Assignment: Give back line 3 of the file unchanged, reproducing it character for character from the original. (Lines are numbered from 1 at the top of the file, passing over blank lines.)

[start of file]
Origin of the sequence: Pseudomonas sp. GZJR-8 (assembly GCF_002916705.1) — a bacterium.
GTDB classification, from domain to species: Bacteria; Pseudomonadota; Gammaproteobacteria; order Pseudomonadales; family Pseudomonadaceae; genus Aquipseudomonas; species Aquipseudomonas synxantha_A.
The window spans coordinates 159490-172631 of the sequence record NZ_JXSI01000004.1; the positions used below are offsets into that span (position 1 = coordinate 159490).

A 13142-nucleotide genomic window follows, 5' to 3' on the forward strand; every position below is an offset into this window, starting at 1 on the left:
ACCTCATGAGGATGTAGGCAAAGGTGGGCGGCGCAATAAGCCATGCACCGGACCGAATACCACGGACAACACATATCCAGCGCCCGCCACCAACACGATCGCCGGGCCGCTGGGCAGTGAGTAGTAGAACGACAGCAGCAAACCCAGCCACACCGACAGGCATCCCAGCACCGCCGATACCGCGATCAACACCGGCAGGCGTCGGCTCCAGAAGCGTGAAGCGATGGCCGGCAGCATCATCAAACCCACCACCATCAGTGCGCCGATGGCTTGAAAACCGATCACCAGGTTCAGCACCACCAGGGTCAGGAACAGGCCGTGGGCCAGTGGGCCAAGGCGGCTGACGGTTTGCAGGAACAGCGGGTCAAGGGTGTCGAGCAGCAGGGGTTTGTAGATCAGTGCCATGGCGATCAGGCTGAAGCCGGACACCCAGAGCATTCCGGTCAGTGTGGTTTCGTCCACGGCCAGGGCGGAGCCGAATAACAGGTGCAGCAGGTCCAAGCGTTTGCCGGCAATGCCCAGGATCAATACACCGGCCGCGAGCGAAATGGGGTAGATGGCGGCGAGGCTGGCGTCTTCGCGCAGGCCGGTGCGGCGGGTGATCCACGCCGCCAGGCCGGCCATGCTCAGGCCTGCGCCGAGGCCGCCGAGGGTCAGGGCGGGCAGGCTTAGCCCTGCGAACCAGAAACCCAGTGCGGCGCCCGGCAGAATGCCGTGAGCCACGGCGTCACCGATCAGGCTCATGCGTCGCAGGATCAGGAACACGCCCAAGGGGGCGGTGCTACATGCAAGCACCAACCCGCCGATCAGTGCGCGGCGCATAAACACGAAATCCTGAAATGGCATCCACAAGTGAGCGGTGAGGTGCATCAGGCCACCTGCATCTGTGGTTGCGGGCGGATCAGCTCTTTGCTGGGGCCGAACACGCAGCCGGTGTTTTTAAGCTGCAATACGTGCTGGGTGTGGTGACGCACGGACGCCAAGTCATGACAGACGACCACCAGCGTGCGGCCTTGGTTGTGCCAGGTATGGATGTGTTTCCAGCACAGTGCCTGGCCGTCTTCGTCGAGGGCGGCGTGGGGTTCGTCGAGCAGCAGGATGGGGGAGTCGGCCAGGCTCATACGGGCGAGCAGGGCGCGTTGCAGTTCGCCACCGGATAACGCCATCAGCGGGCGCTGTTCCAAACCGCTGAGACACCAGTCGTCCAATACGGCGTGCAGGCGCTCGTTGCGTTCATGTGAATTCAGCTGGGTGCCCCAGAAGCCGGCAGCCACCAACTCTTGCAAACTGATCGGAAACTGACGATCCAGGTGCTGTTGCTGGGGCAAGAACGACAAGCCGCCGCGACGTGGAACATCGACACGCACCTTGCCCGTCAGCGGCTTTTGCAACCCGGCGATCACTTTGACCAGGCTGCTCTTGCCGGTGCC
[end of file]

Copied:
The window spans coordinates 159490-172631 of the sequence record NZ_JXSI01000004.1; the positions used below are offsets into that span (position 1 = coordinate 159490).